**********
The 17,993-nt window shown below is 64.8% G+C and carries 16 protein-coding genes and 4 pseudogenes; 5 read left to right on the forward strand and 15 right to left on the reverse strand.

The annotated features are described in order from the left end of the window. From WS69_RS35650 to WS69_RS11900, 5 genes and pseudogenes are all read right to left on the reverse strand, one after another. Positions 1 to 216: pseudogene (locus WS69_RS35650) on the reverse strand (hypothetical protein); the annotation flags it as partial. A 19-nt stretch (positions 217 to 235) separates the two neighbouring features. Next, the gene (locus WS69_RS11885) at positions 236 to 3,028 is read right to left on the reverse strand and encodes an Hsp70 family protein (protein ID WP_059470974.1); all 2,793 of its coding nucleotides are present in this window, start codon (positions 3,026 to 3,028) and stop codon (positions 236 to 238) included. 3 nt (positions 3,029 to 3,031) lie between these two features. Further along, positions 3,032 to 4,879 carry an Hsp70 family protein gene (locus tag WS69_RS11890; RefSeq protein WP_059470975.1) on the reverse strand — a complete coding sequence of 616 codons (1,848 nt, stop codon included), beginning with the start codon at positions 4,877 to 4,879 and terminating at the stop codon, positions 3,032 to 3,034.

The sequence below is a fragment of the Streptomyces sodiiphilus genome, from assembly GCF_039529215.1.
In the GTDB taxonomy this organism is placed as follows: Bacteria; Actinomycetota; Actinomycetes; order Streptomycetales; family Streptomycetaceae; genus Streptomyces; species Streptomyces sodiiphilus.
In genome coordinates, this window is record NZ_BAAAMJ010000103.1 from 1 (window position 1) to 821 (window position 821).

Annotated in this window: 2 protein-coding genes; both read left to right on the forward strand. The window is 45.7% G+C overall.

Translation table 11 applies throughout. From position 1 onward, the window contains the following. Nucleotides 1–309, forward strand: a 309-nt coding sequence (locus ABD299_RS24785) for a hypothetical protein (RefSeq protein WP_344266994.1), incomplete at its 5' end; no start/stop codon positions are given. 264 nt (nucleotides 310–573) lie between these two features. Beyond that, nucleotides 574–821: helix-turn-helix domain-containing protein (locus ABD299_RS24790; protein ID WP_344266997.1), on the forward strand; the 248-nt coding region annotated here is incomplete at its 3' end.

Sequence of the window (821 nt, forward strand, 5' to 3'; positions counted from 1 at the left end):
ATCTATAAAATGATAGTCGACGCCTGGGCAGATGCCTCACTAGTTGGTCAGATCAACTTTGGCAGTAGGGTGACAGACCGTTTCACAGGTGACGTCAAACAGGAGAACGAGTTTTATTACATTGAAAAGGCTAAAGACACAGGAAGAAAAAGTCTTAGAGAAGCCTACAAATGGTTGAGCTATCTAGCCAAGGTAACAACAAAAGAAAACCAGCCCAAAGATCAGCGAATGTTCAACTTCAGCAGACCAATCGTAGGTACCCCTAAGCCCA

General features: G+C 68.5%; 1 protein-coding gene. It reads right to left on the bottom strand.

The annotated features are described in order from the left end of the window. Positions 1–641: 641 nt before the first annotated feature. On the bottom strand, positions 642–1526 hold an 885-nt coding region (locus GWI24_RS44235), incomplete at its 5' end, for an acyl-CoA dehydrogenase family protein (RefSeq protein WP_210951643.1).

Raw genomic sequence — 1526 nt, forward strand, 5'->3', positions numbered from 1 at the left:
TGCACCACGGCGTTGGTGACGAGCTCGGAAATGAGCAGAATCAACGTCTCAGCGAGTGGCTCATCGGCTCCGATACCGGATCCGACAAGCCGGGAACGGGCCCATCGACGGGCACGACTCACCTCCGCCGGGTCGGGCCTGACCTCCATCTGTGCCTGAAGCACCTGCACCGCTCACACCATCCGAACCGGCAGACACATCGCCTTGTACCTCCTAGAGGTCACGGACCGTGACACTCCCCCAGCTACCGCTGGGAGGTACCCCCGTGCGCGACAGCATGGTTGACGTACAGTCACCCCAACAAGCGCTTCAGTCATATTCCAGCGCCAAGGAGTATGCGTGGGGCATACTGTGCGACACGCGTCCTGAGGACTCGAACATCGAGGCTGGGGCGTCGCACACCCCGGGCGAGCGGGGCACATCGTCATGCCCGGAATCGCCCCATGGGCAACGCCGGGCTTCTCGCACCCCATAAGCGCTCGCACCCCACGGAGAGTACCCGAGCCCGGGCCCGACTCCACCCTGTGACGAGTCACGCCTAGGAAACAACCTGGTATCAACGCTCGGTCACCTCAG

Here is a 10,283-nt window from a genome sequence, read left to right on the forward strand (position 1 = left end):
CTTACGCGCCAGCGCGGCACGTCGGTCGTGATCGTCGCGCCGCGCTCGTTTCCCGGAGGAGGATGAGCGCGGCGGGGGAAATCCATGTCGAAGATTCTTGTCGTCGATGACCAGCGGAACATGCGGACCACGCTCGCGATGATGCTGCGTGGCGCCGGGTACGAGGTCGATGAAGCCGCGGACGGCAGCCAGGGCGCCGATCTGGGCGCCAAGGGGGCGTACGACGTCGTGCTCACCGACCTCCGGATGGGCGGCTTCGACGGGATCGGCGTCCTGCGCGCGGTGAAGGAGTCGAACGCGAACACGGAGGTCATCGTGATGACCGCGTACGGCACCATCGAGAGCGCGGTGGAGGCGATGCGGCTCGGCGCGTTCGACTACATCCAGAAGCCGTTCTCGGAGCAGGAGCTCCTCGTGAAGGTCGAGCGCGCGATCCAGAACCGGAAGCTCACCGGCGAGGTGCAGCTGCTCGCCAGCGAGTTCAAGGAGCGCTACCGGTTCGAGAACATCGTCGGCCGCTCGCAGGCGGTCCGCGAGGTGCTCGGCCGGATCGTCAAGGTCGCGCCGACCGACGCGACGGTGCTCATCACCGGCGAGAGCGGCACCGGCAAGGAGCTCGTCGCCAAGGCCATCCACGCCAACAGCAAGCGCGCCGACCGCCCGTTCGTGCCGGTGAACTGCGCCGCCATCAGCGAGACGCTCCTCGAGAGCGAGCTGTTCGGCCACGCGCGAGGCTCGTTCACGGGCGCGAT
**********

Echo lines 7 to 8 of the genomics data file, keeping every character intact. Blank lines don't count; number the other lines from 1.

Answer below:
Translation table 11 applies throughout. From position 1 onward, the window contains the following. Nucleotides 1–309, forward strand: a 309-nt coding sequence (locus ABD299_RS24785) for a hypothetical protein (RefSeq protein WP_344266994.1), incomplete at its 5' end; no start/stop codon positions are given. 264 nt (nucleotides 310–573) lie between these two features. Beyond that, nucleotides 574–821: helix-turn-helix domain-containing protein (locus ABD299_RS24790; protein ID WP_344266997.1), on the forward strand; the 248-nt coding region annotated here is incomplete at its 3' end.

Sequence of the window (821 nt, forward strand, 5' to 3'; positions counted from 1 at the left end):